In 1899, a Danish biology teacher named Chris Morton became curious about the movements of starlings. He captured some birds in his backyard and attached bands to their legs along with instructions for contacting him if any of the creatures were later found. The practice of bird banding has expanded dramatically since then. Today, there are roughly 6,000 licensed banders in the United States and Canada alone. More than 60 million birds have been banded in North America, representing almost all of the continent's hundreds of species. The technique, which has transformed our knowledge of avian migration, has one significant drawback: Only about two percent of banded birds are caught later on.
For this and other reasons, investigators have developed a variety of sophisticated methods for studying the travel habits of migratory animals. Radar, for example, has yielded great insights on bird movements since World War II, when British radar systems recorded the passage of unidentified targets subsequently shown to be birds. Today, doppler radar technology provides relatively inexpensive estimates of the number of birds flying over large areas, their flight speed, altitude, and direction. Radar is useful for tracking bird migration since most birds travel at night when turbulence is lowest, some flying more than 20,000 feet above the ground. The technology has also become an important conservation tool for identifying critical stopover and roosting areas.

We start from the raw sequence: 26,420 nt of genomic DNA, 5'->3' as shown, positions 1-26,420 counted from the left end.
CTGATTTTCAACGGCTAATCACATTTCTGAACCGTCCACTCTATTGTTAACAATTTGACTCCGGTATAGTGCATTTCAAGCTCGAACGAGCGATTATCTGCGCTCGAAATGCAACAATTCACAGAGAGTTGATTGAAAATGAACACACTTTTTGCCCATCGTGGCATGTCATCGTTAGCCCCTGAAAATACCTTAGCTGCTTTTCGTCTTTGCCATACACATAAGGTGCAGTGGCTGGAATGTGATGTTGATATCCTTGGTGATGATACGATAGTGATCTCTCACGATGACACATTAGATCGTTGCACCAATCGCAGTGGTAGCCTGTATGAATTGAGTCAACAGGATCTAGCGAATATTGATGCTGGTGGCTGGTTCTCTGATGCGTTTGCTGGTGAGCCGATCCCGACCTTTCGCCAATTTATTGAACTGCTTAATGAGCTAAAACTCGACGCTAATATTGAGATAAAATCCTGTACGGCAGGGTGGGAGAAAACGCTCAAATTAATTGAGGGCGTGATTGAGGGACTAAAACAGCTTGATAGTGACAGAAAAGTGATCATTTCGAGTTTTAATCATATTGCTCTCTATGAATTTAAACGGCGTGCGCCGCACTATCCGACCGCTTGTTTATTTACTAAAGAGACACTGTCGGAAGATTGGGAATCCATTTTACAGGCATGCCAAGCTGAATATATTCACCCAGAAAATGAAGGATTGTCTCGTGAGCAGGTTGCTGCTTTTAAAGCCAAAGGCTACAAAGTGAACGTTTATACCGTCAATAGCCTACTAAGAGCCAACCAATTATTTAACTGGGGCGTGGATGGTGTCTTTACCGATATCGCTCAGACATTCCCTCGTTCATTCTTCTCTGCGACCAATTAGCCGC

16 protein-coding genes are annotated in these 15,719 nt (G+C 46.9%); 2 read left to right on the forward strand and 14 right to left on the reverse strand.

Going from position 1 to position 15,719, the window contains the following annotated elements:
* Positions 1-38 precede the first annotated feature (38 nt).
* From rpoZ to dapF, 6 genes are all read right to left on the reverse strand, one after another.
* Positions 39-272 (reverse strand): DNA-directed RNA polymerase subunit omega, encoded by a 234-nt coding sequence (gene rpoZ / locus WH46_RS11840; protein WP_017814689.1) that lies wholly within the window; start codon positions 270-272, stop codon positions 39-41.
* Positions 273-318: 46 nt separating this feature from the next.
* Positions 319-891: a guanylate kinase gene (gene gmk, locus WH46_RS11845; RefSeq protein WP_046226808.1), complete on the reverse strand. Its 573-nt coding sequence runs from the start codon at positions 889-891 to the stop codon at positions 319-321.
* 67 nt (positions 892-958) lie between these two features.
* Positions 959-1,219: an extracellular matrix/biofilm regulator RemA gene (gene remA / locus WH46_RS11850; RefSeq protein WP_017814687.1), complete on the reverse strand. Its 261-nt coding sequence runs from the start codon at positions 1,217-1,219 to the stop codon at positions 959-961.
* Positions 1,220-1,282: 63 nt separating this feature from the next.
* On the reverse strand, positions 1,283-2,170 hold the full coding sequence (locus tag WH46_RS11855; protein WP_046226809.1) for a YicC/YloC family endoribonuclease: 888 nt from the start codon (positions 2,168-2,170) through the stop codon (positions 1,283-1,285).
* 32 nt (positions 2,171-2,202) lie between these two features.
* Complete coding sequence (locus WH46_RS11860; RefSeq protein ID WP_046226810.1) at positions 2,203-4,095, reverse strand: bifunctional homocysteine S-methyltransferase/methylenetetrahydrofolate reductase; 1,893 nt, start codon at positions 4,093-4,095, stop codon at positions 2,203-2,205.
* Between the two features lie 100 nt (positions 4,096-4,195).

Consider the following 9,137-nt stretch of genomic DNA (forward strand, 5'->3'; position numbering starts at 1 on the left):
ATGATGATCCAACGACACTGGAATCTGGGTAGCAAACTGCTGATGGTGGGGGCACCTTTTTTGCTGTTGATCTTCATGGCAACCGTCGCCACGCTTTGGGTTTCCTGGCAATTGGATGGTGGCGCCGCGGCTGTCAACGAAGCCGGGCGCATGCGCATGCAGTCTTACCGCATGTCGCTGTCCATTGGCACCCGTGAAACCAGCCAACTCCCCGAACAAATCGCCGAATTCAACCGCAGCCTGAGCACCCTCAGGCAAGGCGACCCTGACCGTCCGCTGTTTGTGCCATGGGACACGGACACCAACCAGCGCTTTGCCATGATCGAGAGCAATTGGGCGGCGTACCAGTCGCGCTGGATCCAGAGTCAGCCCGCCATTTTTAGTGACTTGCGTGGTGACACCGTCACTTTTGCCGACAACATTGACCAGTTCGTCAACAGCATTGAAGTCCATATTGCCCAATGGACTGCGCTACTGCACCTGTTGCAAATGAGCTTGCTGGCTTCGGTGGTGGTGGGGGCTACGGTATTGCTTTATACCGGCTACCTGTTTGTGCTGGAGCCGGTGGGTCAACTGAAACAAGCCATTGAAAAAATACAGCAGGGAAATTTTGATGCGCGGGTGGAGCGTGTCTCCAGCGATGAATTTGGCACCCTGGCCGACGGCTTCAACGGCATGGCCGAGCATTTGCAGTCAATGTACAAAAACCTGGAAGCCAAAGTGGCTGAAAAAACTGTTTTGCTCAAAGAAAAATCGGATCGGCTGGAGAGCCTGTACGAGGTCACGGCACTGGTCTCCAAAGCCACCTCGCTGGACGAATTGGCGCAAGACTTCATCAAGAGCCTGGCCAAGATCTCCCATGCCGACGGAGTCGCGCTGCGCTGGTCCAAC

Researchers at Wake Forest University have attached tiny radio transmitters to the backs of albatrosses, learning that one bird flew nearly 25,000 miles in a three-month period. The Wake Forest team relied on Argos—a tracking system installed on two U.S. weather satellites that can determine the position of a signal beamed from anywhere on Earth to within about half a mile. Similar devices have been attached to Atlantic bluefin tuna and California's great white sharks. A 2001 study in the journal Science found that bluefin tuna were capable of rapid long-distance migrations; their elevated body temperatures, even in frigid water, enhanced the power output of their muscles. A 2002 article in Nature revealed that great white sharks migrated thousands of miles, traveling to Hawaii and beyond—toppling claims that the predators stayed near the California coast.
Efforts to save whooping cranes, the most endangered of the world's 15 crane subspecies, offer a rare instance of animals learning about migration by watching what human do. Starting in 2001, humans flying ultralight aircraft have led whooping crane chicks on their first migratory flight south from a wildlife refuge in Wisconsin to a newly-created wintering habitat in a Florida preserve--a 1,200-mile journey.